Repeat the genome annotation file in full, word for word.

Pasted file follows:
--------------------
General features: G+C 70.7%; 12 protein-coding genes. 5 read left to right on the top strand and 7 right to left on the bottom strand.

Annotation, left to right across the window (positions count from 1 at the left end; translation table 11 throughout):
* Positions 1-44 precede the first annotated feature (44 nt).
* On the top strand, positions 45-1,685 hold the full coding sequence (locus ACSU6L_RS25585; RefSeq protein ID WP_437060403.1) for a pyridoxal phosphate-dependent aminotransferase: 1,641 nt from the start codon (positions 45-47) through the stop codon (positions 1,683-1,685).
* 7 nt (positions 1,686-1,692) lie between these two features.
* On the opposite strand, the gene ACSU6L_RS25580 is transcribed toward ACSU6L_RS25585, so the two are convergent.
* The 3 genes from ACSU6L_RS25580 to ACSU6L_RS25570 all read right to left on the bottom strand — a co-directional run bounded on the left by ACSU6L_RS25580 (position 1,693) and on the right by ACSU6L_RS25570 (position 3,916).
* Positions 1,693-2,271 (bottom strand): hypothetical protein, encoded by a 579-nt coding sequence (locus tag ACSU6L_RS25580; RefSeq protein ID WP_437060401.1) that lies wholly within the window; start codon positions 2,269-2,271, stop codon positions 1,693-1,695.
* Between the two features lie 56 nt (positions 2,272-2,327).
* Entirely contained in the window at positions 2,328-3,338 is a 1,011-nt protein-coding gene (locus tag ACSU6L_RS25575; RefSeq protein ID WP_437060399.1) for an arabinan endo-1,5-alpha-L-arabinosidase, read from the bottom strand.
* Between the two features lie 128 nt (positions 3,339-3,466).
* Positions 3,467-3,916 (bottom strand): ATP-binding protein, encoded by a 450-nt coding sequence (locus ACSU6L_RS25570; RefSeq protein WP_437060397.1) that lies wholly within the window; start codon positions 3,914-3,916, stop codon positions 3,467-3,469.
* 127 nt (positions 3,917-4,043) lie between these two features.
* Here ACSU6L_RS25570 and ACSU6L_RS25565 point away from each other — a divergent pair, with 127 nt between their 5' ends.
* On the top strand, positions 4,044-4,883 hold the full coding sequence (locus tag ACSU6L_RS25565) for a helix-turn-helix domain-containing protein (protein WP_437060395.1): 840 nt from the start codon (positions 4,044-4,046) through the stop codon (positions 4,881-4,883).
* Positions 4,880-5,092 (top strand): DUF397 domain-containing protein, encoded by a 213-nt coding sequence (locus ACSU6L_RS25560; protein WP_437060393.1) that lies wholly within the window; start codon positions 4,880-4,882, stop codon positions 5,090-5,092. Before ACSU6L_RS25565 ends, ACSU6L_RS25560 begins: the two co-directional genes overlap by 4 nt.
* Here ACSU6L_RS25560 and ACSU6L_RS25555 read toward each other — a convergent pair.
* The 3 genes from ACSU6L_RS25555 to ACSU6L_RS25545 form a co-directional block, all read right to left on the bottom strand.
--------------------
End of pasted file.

General features: G+C 70.7%; 12 protein-coding genes. 5 read left to right on the top strand and 7 right to left on the bottom strand.

Annotation, left to right across the window (positions count from 1 at the left end; translation table 11 throughout):
* Positions 1-44 precede the first annotated feature (44 nt).
* On the top strand, positions 45-1,685 hold the full coding sequence (locus ACSU6L_RS25585; RefSeq protein ID WP_437060403.1) for a pyridoxal phosphate-dependent aminotransferase: 1,641 nt from the start codon (positions 45-47) through the stop codon (positions 1,683-1,685).
* 7 nt (positions 1,686-1,692) lie between these two features.
* On the opposite strand, the gene ACSU6L_RS25580 is transcribed toward ACSU6L_RS25585, so the two are convergent.
* The 3 genes from ACSU6L_RS25580 to ACSU6L_RS25570 all read right to left on the bottom strand — a co-directional run bounded on the left by ACSU6L_RS25580 (position 1,693) and on the right by ACSU6L_RS25570 (position 3,916).
* Positions 1,693-2,271 (bottom strand): hypothetical protein, encoded by a 579-nt coding sequence (locus tag ACSU6L_RS25580; RefSeq protein ID WP_437060401.1) that lies wholly within the window; start codon positions 2,269-2,271, stop codon positions 1,693-1,695.
* Between the two features lie 56 nt (positions 2,272-2,327).
* Entirely contained in the window at positions 2,328-3,338 is a 1,011-nt protein-coding gene (locus tag ACSU6L_RS25575; RefSeq protein ID WP_437060399.1) for an arabinan endo-1,5-alpha-L-arabinosidase, read from the bottom strand.
* Between the two features lie 128 nt (positions 3,339-3,466).
* Positions 3,467-3,916 (bottom strand): ATP-binding protein, encoded by a 450-nt coding sequence (locus ACSU6L_RS25570; RefSeq protein WP_437060397.1) that lies wholly within the window; start codon positions 3,914-3,916, stop codon positions 3,467-3,469.
* 127 nt (positions 3,917-4,043) lie between these two features.
* Here ACSU6L_RS25570 and ACSU6L_RS25565 point away from each other — a divergent pair, with 127 nt between their 5' ends.
* On the top strand, positions 4,044-4,883 hold the full coding sequence (locus tag ACSU6L_RS25565) for a helix-turn-helix domain-containing protein (protein WP_437060395.1): 840 nt from the start codon (positions 4,044-4,046) through the stop codon (positions 4,881-4,883).
* Positions 4,880-5,092 (top strand): DUF397 domain-containing protein, encoded by a 213-nt coding sequence (locus ACSU6L_RS25560; protein WP_437060393.1) that lies wholly within the window; start codon positions 4,880-4,882, stop codon positions 5,090-5,092. Before ACSU6L_RS25565 ends, ACSU6L_RS25560 begins: the two co-directional genes overlap by 4 nt.
* Here ACSU6L_RS25560 and ACSU6L_RS25555 read toward each other — a convergent pair.
* The 3 genes from ACSU6L_RS25555 to ACSU6L_RS25545 form a co-directional block, all read right to left on the bottom strand.